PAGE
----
Ever since LinkedIn first introduced its publishing platform over two years ago, LinkedIn Pulse has been gaining in popularity.
In March 2014, the professional social network had 277 million users. In April 2016, they have reported 433 million users. And, the announcement of a Microsoft merger is set to give LinkedIn users even a better platform for professionals.
But, not all 433 million users are making the most out of LinkedIn Pulse. In spite the potential to reach thousands of readers, many are taking this opportunity for granted.
Blake Morgan, Author/Speaker/Adviser, was an early adopter of LinkedIn Pulse, having started in March 2014. When asked why she decided to publish on the platform, she says: “LinkedIn posts can reach people you might not engage on other networks. I like to post my content to a variety of channels to ensure it reaches as many readers as possible.”
After publishing on LinkedIn for well over two years, Blake is seeing the benefits. “You’re reaching people in your professional network (literally) who are more likely to share and comment on the articles than in other places. Another bonus of LinkedIn is people don’t have to sign in a second time to post on the content, they’re already signed in. LinkedIn offers an active and engaged global network. While you might get a ton of readers, the readers you do get are generally valuable because they engage with the content.”
Elena Di Fiore, Director of HR Management Consulting, is another one of those who’s seeing the benefits of writing on LinkedIn. “A distinct advantage is that the published post will reach a wider audience using the Published Posts function given the content sits in Pulse for the world to see. I feel that Status Updates are limiting as a short burst of information and can get lost amongst maths problems and inspiring quotes.”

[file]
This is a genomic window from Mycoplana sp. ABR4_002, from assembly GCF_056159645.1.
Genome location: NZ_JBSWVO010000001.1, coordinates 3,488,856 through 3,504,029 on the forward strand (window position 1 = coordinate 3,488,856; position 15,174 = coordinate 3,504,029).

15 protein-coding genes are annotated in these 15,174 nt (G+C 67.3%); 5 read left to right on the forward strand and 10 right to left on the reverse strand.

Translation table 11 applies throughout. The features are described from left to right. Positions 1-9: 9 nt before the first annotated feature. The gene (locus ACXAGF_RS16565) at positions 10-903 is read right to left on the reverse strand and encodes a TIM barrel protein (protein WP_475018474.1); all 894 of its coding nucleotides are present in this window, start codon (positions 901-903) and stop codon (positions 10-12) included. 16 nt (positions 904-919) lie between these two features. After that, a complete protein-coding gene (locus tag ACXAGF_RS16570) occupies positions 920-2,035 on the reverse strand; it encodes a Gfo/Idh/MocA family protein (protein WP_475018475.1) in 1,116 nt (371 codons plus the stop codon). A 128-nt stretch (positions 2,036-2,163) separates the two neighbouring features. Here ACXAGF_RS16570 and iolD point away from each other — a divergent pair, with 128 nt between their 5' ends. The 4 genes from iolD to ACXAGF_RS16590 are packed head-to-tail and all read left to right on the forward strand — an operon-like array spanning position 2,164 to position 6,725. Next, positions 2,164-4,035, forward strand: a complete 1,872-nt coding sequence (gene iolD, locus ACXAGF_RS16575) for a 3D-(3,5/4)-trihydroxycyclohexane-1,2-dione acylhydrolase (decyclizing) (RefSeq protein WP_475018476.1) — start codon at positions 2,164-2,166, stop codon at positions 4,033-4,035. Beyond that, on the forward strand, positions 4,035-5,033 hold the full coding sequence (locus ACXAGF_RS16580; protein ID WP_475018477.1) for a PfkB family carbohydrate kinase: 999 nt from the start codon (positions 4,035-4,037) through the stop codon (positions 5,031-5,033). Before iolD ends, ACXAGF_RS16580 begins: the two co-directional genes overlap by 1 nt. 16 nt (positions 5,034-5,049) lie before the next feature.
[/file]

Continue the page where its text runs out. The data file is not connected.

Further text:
Another LinkedIn Pulse pro is Erica Stacey, Owner and Digital Marker at Scout Digital Marketing. When asked about the advantages of being on this platform, she says: “The two main advantages to publishing on LinkedIn are: 1) The notification that my connections receive that I have published a new post (which encourages them to read it), and 2) The ability to access a new network of readers, through the viral notifications about my posts in the feed, and other LinkedIn users browsing topics via tags etc. The format also easily encourages feedback in the way of comments, likes and shares which is an advantage, both for wider reach, and understanding what resonates with my readers and why.”
If you’re keen to give LinkedIn Pulse a go, these experts share their top three tips –
If you’re ready to start publishing on LinkedIn, here are some helpful resources –
“I’ve always thought of LinkedIn as the office, Facebook the pub and Twitter as the watercooler. Use each platform with purpose, and you might be surprised who’s attention you’ll grab.” – Elena Di Fiore
“I used to think that publishing Posts in the morning generated the best reach, as it gave most of the working day for people to read (and I used to find that LinkedIn received most of its activity during the working day) but I’m finding these days that people are using LinkedIn throughout the day (and night) so timing doesn’t appear to be as much of a factor (for me now, anyway). Use good quality header images, that you are allowed to use, and credit the creator if they are not your own. Respond to people’s comments and shares. Browse Pulse to read and respond to other people’s posts.” – Erica Stacey
“Don’t add people on LinkedIn without having a reason to, such as you met them or you have a shared connection. If you don’t know them write them a personal note about why you’d like to add them. Another good rule of thumb is to not add someone on LinkedIn and pitch them immediately. Lastly, don’t auto-add the emails of your LinkedIn contacts. I can assure you if you do this to build your list none of these people will ever help you in any way or support anything you do. Otherwise remember to have fun—LinkedIn is a great opportunity to build your network.” – Blake Morgan
Do share your top tips and your profile below. We’d love to hear from you!
Shai Coggins is the Manager and Chief Digital Media Specialist at Vervely, an Australia-based agency serving local and international clients. One of the company's main clients is Microsoft. Shai has been featured in a number of media due to her online work, including being named as one of Fast Company's "Most Influential Women in Technology" list (2009).